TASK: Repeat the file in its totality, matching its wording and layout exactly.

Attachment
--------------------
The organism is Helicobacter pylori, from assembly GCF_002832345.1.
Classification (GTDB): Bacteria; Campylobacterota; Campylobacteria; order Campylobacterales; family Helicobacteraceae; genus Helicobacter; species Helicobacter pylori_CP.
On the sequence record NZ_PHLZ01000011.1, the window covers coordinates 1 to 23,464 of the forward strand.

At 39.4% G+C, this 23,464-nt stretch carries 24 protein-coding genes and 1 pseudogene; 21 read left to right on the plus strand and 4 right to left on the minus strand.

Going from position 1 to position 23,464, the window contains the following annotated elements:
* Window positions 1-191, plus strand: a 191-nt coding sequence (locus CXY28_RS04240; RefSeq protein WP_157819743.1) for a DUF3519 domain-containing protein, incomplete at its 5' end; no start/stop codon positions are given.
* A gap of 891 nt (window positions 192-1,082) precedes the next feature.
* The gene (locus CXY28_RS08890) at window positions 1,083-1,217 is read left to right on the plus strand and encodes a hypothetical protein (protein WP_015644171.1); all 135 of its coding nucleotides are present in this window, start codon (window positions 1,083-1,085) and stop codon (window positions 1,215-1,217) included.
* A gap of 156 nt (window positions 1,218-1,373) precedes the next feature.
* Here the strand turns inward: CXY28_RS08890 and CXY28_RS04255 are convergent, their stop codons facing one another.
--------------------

The organism is Helicobacter pylori, from assembly GCF_002832345.1.
Classification (GTDB): Bacteria; Campylobacterota; Campylobacteria; order Campylobacterales; family Helicobacteraceae; genus Helicobacter; species Helicobacter pylori_CP.
On the sequence record NZ_PHLZ01000011.1, the window covers coordinates 1 to 23,464 of the forward strand.

At 39.4% G+C, this 23,464-nt stretch carries 24 protein-coding genes and 1 pseudogene; 21 read left to right on the plus strand and 4 right to left on the minus strand.

Going from position 1 to position 23,464, the window contains the following annotated elements:
* Window positions 1-191, plus strand: a 191-nt coding sequence (locus CXY28_RS04240; RefSeq protein WP_157819743.1) for a DUF3519 domain-containing protein, incomplete at its 5' end; no start/stop codon positions are given.
* A gap of 891 nt (window positions 192-1,082) precedes the next feature.
* The gene (locus CXY28_RS08890) at window positions 1,083-1,217 is read left to right on the plus strand and encodes a hypothetical protein (protein WP_015644171.1); all 135 of its coding nucleotides are present in this window, start codon (window positions 1,083-1,085) and stop codon (window positions 1,215-1,217) included.
* A gap of 156 nt (window positions 1,218-1,373) precedes the next feature.
* Here the strand turns inward: CXY28_RS08890 and CXY28_RS04255 are convergent, their stop codons facing one another.